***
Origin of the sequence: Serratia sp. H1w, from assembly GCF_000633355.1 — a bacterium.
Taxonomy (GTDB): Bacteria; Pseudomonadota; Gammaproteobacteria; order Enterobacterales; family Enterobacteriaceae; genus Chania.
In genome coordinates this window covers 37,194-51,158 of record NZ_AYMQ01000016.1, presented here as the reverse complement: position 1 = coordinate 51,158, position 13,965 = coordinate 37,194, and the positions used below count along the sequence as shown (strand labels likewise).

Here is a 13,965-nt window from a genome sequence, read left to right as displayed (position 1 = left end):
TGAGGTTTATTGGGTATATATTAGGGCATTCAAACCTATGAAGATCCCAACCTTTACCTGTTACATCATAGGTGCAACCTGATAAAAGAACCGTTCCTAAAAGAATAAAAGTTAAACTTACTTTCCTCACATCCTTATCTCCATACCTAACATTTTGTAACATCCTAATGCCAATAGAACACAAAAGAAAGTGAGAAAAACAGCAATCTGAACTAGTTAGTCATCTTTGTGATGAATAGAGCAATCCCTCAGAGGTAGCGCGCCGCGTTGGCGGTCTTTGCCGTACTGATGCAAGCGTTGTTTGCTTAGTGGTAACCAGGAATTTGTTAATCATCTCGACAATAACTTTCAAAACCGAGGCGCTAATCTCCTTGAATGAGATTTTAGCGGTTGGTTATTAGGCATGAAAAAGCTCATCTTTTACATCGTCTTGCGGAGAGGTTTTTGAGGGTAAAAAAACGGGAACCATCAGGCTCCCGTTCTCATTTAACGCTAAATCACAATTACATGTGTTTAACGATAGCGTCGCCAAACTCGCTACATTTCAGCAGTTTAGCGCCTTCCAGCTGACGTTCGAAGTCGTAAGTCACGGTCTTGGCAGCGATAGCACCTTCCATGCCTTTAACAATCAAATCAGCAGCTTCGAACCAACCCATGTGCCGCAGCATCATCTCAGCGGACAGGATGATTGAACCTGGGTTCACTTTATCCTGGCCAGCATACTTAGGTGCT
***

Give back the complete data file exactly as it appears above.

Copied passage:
Origin of the sequence: Serratia sp. H1w, from assembly GCF_000633355.1 — a bacterium.
Taxonomy (GTDB): Bacteria; Pseudomonadota; Gammaproteobacteria; order Enterobacterales; family Enterobacteriaceae; genus Chania.
In genome coordinates this window covers 37,194-51,158 of record NZ_AYMQ01000016.1, presented here as the reverse complement: position 1 = coordinate 51,158, position 13,965 = coordinate 37,194, and the positions used below count along the sequence as shown (strand labels likewise).

Here is a 13,965-nt window from a genome sequence, read left to right as displayed (position 1 = left end):
TGAGGTTTATTGGGTATATATTAGGGCATTCAAACCTATGAAGATCCCAACCTTTACCTGTTACATCATAGGTGCAACCTGATAAAAGAACCGTTCCTAAAAGAATAAAAGTTAAACTTACTTTCCTCACATCCTTATCTCCATACCTAACATTTTGTAACATCCTAATGCCAATAGAACACAAAAGAAAGTGAGAAAAACAGCAATCTGAACTAGTTAGTCATCTTTGTGATGAATAGAGCAATCCCTCAGAGGTAGCGCGCCGCGTTGGCGGTCTTTGCCGTACTGATGCAAGCGTTGTTTGCTTAGTGGTAACCAGGAATTTGTTAATCATCTCGACAATAACTTTCAAAACCGAGGCGCTAATCTCCTTGAATGAGATTTTAGCGGTTGGTTATTAGGCATGAAAAAGCTCATCTTTTACATCGTCTTGCGGAGAGGTTTTTGAGGGTAAAAAAACGGGAACCATCAGGCTCCCGTTCTCATTTAACGCTAAATCACAATTACATGTGTTTAACGATAGCGTCGCCAAACTCGCTACATTTCAGCAGTTTAGCGCCTTCCAGCTGACGTTCGAAGTCGTAAGTCACGGTCTTGGCAGCGATAGCACCTTCCATGCCTTTAACAATCAAATCAGCAGCTTCGAACCAACCCATGTGCCGCAGCATCATCTCAGCGGACAGGATGATTGAACCTGGGTTCACTTTATCCTGGCCAGCATACTTAGGTGCT